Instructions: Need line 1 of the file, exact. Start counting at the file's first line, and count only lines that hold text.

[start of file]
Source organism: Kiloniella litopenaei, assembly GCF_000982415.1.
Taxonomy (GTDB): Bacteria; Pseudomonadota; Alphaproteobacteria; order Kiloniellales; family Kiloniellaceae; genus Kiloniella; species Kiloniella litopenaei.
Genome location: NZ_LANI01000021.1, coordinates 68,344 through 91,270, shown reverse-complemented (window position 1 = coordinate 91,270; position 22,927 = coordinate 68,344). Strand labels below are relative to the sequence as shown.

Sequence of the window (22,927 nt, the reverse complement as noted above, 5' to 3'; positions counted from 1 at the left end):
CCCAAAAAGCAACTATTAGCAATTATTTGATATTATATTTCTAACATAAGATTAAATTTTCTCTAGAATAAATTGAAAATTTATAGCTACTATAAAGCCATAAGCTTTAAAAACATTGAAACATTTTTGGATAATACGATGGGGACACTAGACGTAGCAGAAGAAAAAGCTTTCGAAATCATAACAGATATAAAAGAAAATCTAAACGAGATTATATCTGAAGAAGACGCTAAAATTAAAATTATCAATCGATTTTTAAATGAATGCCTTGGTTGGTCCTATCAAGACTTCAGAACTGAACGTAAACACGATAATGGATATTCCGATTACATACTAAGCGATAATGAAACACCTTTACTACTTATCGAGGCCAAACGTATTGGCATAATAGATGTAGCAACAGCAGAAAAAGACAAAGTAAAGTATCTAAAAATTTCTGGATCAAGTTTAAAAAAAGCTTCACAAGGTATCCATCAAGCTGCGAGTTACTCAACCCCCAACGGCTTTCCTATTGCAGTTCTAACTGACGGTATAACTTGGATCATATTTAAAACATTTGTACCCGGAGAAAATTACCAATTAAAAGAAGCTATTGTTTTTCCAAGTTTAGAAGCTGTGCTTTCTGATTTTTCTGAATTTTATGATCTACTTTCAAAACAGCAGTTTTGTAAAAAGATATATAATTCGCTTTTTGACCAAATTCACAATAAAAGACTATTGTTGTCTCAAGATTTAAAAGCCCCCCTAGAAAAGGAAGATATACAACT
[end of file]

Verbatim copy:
Source organism: Kiloniella litopenaei, assembly GCF_000982415.1.